Connie Hofler v. J.P. Morgan Chase Bank, N.A. and Liberty Mutual Insurance Company (Affirmed)

Annotate this Case
Download PDF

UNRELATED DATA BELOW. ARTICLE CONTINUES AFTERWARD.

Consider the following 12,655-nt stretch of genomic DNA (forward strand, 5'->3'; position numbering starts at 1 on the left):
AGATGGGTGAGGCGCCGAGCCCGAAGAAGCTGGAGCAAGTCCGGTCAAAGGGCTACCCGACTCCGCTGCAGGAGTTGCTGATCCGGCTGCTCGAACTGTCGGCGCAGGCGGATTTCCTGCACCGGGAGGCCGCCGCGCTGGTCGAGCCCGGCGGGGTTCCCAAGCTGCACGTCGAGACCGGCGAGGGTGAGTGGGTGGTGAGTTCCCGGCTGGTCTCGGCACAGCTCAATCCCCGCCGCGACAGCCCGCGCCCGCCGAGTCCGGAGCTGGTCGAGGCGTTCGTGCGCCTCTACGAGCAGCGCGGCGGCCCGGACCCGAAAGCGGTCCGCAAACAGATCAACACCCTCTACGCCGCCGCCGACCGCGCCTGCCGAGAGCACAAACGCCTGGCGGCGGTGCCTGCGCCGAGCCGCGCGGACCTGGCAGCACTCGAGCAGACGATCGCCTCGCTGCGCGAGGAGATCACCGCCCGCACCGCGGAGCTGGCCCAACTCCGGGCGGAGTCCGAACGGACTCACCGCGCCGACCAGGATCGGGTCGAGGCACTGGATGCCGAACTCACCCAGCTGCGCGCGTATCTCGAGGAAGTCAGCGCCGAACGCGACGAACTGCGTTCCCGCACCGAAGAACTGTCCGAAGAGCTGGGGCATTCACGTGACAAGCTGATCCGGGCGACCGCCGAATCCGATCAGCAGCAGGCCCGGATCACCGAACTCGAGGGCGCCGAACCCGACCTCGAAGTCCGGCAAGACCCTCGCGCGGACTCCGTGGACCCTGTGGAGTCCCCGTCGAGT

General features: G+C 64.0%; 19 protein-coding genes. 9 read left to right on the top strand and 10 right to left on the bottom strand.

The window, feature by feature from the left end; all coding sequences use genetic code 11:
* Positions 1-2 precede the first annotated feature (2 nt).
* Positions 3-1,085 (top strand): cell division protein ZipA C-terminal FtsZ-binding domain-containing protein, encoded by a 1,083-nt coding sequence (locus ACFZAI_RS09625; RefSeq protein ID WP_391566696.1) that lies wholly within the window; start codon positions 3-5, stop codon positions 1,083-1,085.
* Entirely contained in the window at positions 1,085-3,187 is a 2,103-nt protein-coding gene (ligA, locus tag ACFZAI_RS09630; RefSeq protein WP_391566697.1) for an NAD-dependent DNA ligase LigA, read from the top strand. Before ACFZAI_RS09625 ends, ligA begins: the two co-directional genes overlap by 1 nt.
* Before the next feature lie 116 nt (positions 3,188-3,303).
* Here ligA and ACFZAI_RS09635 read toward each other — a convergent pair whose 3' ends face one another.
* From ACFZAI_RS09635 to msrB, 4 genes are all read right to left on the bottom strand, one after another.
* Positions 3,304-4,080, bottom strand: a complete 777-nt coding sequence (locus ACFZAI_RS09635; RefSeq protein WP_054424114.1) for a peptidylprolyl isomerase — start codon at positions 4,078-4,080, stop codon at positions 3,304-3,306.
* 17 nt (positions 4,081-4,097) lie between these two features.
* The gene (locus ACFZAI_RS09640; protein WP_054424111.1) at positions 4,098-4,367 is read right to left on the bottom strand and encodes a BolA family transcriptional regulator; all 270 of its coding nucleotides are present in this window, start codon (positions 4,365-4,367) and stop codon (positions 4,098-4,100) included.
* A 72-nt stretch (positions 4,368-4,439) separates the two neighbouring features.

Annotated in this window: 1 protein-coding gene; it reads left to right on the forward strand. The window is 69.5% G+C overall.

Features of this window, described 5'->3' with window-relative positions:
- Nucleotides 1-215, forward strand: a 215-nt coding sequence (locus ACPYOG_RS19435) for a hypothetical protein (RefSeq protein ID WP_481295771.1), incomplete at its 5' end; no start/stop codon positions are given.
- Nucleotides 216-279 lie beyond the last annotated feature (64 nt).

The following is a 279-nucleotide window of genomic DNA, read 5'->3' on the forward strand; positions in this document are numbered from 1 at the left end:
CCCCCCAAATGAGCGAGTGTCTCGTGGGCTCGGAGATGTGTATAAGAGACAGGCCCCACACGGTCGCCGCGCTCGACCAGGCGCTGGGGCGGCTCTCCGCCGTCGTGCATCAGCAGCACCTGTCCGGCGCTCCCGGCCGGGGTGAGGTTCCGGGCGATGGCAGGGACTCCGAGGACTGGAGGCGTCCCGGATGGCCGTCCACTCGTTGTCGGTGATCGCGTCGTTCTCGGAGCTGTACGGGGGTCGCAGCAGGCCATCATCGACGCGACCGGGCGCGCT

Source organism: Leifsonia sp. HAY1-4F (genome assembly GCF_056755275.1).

Judgment rendered January 26, 2011. Application for rehearing may be filed within the delay allowed by Art. 2166, La.-CCP. No. 46,047-WCA COURT OF APPEAL SECOND CIRCUIT STATE OF LOUISIANA ***** CONNIE HOFLER Plaintiff-Appellee versus J. P. MORGAN CHASE BANK, N.A. AND LIBERTY MUTUAL INSURANCE COMPANY Defendants-Appellants ***** Appealed from the Office of Workers Compensation, District 1E Parish of Ouachita, Louisiana Docket No. 0822051 Brenza Irving Jones Workers Compensation Judge ***** ALLEN & GOOCH By: Eric J. Waltner Counsel for Appellants McKEITHEN, RYLAND & CHAMPAGNE By: Louis V. Champagne Dina F. Domangue Counsel for Appellee ***** Before WILLIAMS, PEATROSS and LOLLEY, JJ. LOLLEY, J. Defendants J.P. Morgan Chase Bank, N.A. ( Chase ) and Liberty Mutual Insurance Company ( Liberty Mutual ) appeal the judgment of the District 1E Office of Workers Compensation ( OWC ) favoring plaintiff Connie Hofler ( Hofler ). For the following reasons, we affirm the OWC s decision. FACTS Hofler was employed by Chase as a payroll processor. Her job duties consisted of pulling 20 to 40 pound boxes from shelves, transporting them to a desk, scanning the contents of the boxes into the computer, and stacking the boxes on pallets. About 80% of her job involved lifting and moving boxes. Hofler suffered an injury to both her neck and elbow while employed with Chase. Her neck injury is the only injury at issue in this case. Hofler saw Dr. Mark Dollar, her family physician, complaining of neck and elbow pain. She was diagnosed with a cervical strain and received treatment, which was paid for by the defendants. She also saw Dr. Douglas Liles, an orthopedic physician, for the same problems. Several months later, Hofler saw Dr. Karl Bilderback to get a second opinion regarding her neck and elbow problems at the request of the defendants. Dr. Bilderback found that her elbow problem was work-related, while her neck problem was not. Thereafter, the defendants claims adjuster denied any further treatment for Hofler s neck problem. Dr. Liles originally disagreed with Dr. Bilderback s findings that Hofler s neck injury was not work-related; however, he then reversed his opinion to agree. Dr. Liles stated Hofler needed a neurological evaluation, but defendants denied coverage of such. Hofler next saw Dr. Anil Nanda, a neurosurgeon, without defendants approval. Dr. Nanda requested Hofler have a CT scan and a myelogram of her neck in order to evaluate her injury; however, defendants denied coverage of these tests. Hofler then underwent surgery performed by Dr. Liles on her elbow. When the surgery failed to alleviate the pain in her neck, Dr. Liles again changed his opinion to find that Hofler s neck injury was work-related. Hofler filed suit on October 16, 2008, claiming that Chase had not authorized medical treatment or allowed her to have her choice of physician. She also sought penalties, interest, attorney fees and approval for medical treatment to her neck. Thereafter, Hofler submitted to another evaluation, this time upon request of the defendants, by Dr. Douglas Brown. He found her neck problem to be unrelated to her work. Defendants then requested Hofler be evaluated by Dr. Marcos Ramos, a neurologist. Dr. Ramos requested Hofler undergo an MRI so that he could properly evaluate her neck injury. Defendants denied coverage of this test as well. The case went before the OWC which found that Hofler sustained the neck injury as a result of a specific accident in the course and scope of her employment with Chase. The OWC subsequently found Hofler entitled to medical treatment and benefits, her choice of physician, and approval for three medical tests the myelogram and post-myelogram CT scans ordered by Dr. Nanda and the MRI ordered by Dr. Ramos. The OWC assessed penalties to defendants totaling $6,000 for denying coverage of medical 2 testing as ordered by Drs. Nanda, Ramos, and Liles. The OWC also ordered defendants to pay $10,000 in attorney fees. Defendants filed the instant appeal. LAW AND DISCUSSION Chase and Liberty Mutual assert four assignments of error. First, they assert the OWC erred in finding the plaintiff met her burden of proving a compensable accident. Second, they assert the OWC erred in finding that Hofler met her burden of proving a causal relationship between her injury and her alleged work accident. Third, they claim the OWC erred in assessing penalties and attorney fees against the defendants because this denial was reasonable. Fourth, the defendants argue in the alternative that if the penalties are found to be warranted, the OWC erred in assessing multiple penalties against defendants for denying the same tests for the same reason. Compensability of the Accident and Causation The first two assignments of error are related and will, therefore, be addressed together. Defendants claim the OWC erred in finding the plaintiff met her burden of proving both a compensable accident and causation between the accident and her injury. We disagree. An employee is entitled to compensation benefits if she proves by a preponderance of the evidence that she sustained a personal injury by an accident arising out of and in the course of employment. La. R.S. 23:1031; Buxton v. Iowa Police Dept., 2009-0520 (La. 10/20/09), 23 So. 3d 275. An accident is defined as an unexpected or unforeseen actual, identifiable, 3 precipitous event happening suddenly or violently, with or without human fault, and directly producing at the time objective findings of an injury which is more than simply a gradual deterioration or progressive degeneration. La. R.S. 23:1021(1). Although the workers compensation law is liberally construed in favor of coverage, the claimant s burden of proving an accident is not relaxed; she must prove by a preponderance of the evidence that an accident occurred and that the resulting disability is related to an on-the-job injury. McLin v. Industrial Specialty Contractors, Inc., 2002-1539 (La. 07/02/03), 851 So. 2d 1135; Sheppard v. Isle of Capri, 40,048 (La. App. 2d Cir. 08/17/05), 909 So. 2d 699. A claimant s testimony alone may be sufficient to establish an accident provided that (1) no other evidence discredits or casts serious doubt upon the worker s version of the incident, and (2) the worker s testimony is corroborated by the circumstances following the alleged incident. Bruno v. Harbert Intern. Inc., 593 So. 2d 357 (La. 1992). In determining whether the Bruno elements are satisfied, the commentators have articulated six pertinent factors the courts have considered: (1) late report, (2) supervisor and coworker testimony, (3) family and friends testimony, (4) medical evidence, (5) continuing to work, and (6) prior injuries. Sheppard v. Isle of Capri, supra. Factual findings in workers compensation cases are subject to the manifest error rule. Buxton v. Iowa Police Dept., supra. Under this rule, the reviewing court does not decide whether the factfinder was right or wrong, but only whether its findings are reasonable. Id. Whether the 4 claimant has carried her burden of proof and whether testimony is credible are questions of fact to be decided by the workers compensation judge. Id. When there are two permissible views of the evidence, a factfinder s choice between them can never be manifestly erroneous or clearly wrong. Winford v. Conerly Corp., 2004-1278 (La. 03/11/05), 897 So. 2d 560; Sheppard v. Isle of Capri, supra. At the crux of the case sub judice is whether Hofler s neck injury was caused from a specific accident as defined by the Louisiana workers compensation statutes. If her injury was found to have been caused by such an accident, the result would be that Hofler is entitled to compensation benefits. However, if her injury was found to be from either a gradual deterioration over time or from a non-work-related incident, Hofler would not be entitled to compensation benefits. Hofler testified that while moving boxes at work one day she felt a pull or tug on the right side of her neck that caused her severe pain. She began seeing a doctor within a month of the incident. Her coworker Lynn Moorehead corroborated Hofler s testimony in that she stated Hofler complained to her that her neck was hurt and she needed to see a doctor. Her husband, Kenneth Hofler, also corroborated the fact that his wife complained of an injury to her neck and that she reported to him that she injured herself while lifting boxes at work. The OWC found Hofler to be very persuasive and credible and her testimony corroborated by her husband Kenneth Hofler and her coworker Lynn Moorehead. As noted by the OWC: The Court finds that the claimant s testimony was very persuasive to this Court that she injured her neck during an 5 identifiable and precipitous event occurring during her employment at J.P. Morgan Chase, when she pulled one box from the top shelf and noted a pull in her neck, and her neck started hurting, as stated in her statement of February 21, 2007 and as stated in this Court today and as reported to Dr. Nanda. Therefore, I find that she was injured in the course and scope of her employment. That finding is also supported by the testimony of her husband and her coworker, one Lynn Moorehead. The medical conclusions from the many doctors who evaluated Hofler differed and even changed over time regarding whether or not the injury was work-related. However, despite this inconsistency the factfinder was reasonable to find that Hofler suffered a compensable injury that was caused by the work-related accident. Therefore, this assignment of error to the contrary is meritless. Penalties and Attorney Fees In the third and fourth assignments of error, defendants assert the OWC erred in assessing penalties and attorney fees against them for two reasons: the denial was reasonable and they were assessed multiple penalties for denying the same diagnostic tests for the same reason. 6 Louisiana R.S. 23:1201(F) states that penalties may be assessed for failure to provide payment.1 Louisiana R.S. 23:1201(F)(2) states, however, that these penalties shall not be assessed if the claim is reasonably controverted or if such nonpayment results from conditions over which the employer or insurer had no control. The phrase reasonably controvert means that the employer or insurer must have some valid reason or evidence on which to base his denial of benefits. Brown v. Texas-LA Cartage, Inc., 1998-1063 (La. 12/01/98), 721 So. 2d 885; City of Bossier City v. Colvin, 45,278 (La. App. 2d Cir. 05/19/10), 36 So. 3d 1207. Awards of penalties and attorney fees in compensation cases are essentially penal and are intended to deter indifference and undesirable conduct by employers and their insurers toward injured workers. Trahan v. Coca Cola Bottling Co. United, Inc., 2004-0100 (La. 03/02/05), 894 So. 2d 1096; City of Bossier City v. Colvin, supra. Penalties should not be imposed in doubtful cases, where a bona fide dispute exists as to the claimant s entitlement to benefits. J.E. Merit Constructors, Inc. v. Hickman, 2000-0943 (La. 01/17/01), 776 So. 2d 435; City of Bossier City v. Colvin, supra. 1 La. R.S. 23:1201(F) provides in part: Failure to provide payment in accordance with this Section or failure to consent to the employee s request to select a treating physician or change physicians when such consent is required by R.S. 23:1121 shall result in the assessment of a penalty in an amount up to the greater of twelve percent of any unpaid compensation or medical benefits, or fifty dollars per calendar day for each day in which any and all compensation or medical benefits remain unpaid or such consent is withheld, together with reasonable attorney fees for each disputed claim; however, the fifty dollars per calendar day penalty shall not exceed a maximum of two thousand dollars in the aggregate for any claim. 7 The workers compensation judge has great discretion in determining whether to allow or disallow penalties and attorney fees and her decision will not be disturbed absent manifest error. Alexander v. Pellerin Marble & Granite, 1993-1698 (La. 01/14/94), 630 So. 2d 706; Thompson v. The Animal Hosp., 39,154 (La. App. 2d Cir. 12/15/04), 889 So. 2d 1193. As such, reasonable evaluations of credibility and reasonable inferences of fact should not be disturbed upon review; to reverse the WCJ s findings of fact, the reviewing court must conclude that a reasonable basis for that finding does not exist in the record. Dean v. Southmark Const., 2003-1051 (La. 07/06/04), 879 So. 2d 112; Thompson v. The Animal Hosp, supra. In support of the assertion that their denial of coverage of testing was reasonable, defendants rely on the language of the OWC in her oral reasons for judgment: I find that even though the defendants had a reasonable basis to deny the claim through the medical evidence as given by Dr. Liles and other treating physicians, I do find that their denial of medical testing as recommended by Dr. Nanda, Dr, Ramos and as reiterated by Dr. Liles, to be arbitrary and capricious conduct; for their failure to approve the testing recommended by Dr. Nanda, the Court is assessing a penalty of two thousand dollars ($2000); for their failure to approve the testing as recommended by their own treating physician in the field of neurosurgery, Dr. Ramos, a penalty of two thousand dollars ($2000) is assessed against them; and for their failure to provide the testing as reiterated by Dr. Liles, an addition[al] two thousand dollars ($2000) penalty is assessed against them. And the Court is awarding attorney fee in this matter in the amount of ten thousand dollars ($10,000). Defendants assert that the OWC made contradictory statements by saying first that the defendants had a reasonable basis for denying the claim, and then stating that this same denial was arbitrary and capricious. This 8 contradiction, defendants argue, should be construed to find that the penalties were assessed in error because the denial was reasonable. A judgment and reasons for judgment are two separate and distinct documents; it is well-settled law that the trial court s oral or written reasons form no part of the judgment. La. C.C.P. art. 1918; Burmaster v. Plaquemines Parish Government, 2010-2127 (La. 09/22/10), 45 So. 3d 1061. Appeals are taken from the judgment, not the written reasons for judgment. La. C.C.P. arts. 2082, 2083; Greater New Orleans Expressway Com n v. Olivier, 2002-2795 (La. 11/18/03), 860 So. 2d 22; Taylor v. Dowling Gosslee & Associates, Inc., 44,654 (La. App. 2d Cir. 10/07/09), 22 So. 3d 246, writ denied, 2009-2420 (La. 02/05/10), 27 So. 3d 299. If there is a conflict between the two, the trial court s signed judgment prevails over the reasons for judgment. Gulfco Inv. Group, Inc. v. Jones, 577 So. 2d 775 (La. App. 2d Cir. 1991). This allows a signed final judgment to take precedence over substantive misstatements because a final judgment is usually prepared with care, may be revised before it is signed, and the aggrieved party has recourse to a timely application for a new trial or timely appeal. Hebert v. Hebert, 351 So. 2d 1199 (La. 1977); Gulfco Inv. Group. Inc. v. Jones, supra. While reasons for judgment are helpful in determining the rationale for a judgment, only the final judgment can be appealed. Admittedly her oral reasons for judgment appear to be contradictory from her final judgment; however, there is evidence in the record to support the imposition of penalties and attorney fees as stated in the final judgment. Therefore, the final judgment awarding penalties and attorney fees stands. 9 Additionally, this Court finds the claim was not reasonably controverted and defendants cannot escape penalties on this ground because there was no valid reason or evidence on which they based their denial of coverage of the diagnostic testing. It is well settled that greater weight should be given to the opinion of a treating physician over the opinion of a physician who examines the patient only once or twice. Kendrick v. Solo Cup, 44,303 (La. App. 2d Cir. 06/03/09), 15 So. 3d 295. Although Dr. Liles wavered as to whether he believed Hofler s neck injury was work-related, at the time defendants made the decision to deny all subsequent coverage, Dr Liles opinion was that her injury was work-related. Defendants sent Hofler to Dr. Bilderback for a second opinion and once they got an opinion to the contrary they denied all coverage from that point forward, even though they had evidence from Hofler s treating physician that the injury was workrelated and should, therefore, be covered. Furthermore, defendants not only denied testing requested by Hofler s chosen physicians, Drs. Liles and Nanda, but they also denied coverage of diagnostic testing from a physician of their choice, Dr. Ramos. Defendants denied coverage of the very testing that would aid in determining whether or not Hofler s injuries were workrelated and thereby in need of coverage. The claim was not reasonably controverted. Defendants also assert that the imposition of multiple penalties was assessed in error. We disagree; R.S. 23:1201(F) provides for multiple penalties for multiple violations of compensation and medical benefits claims. Fontenot v. Reddell Vidrine Water Dist., 2002-0439 (La. 01/14/03), 10 836 So. 2d 14. Here, the OWC found the denial of three separate tests to be three separate violations and assessed penalties accordingly. We find no manifest error in this factual determination, therefore, we affirm the penalties and attorney fees as awarded and decline to decrease them on appeal. CONCLUSION For the foregoing reasons, the judgment in favor of Connie Hofler is affirmed. All costs of this appeal are assessed to J.P. Morgan Chase Bank, N.A. and Liberty Mutual Insurance Company. AFFIRMED. 11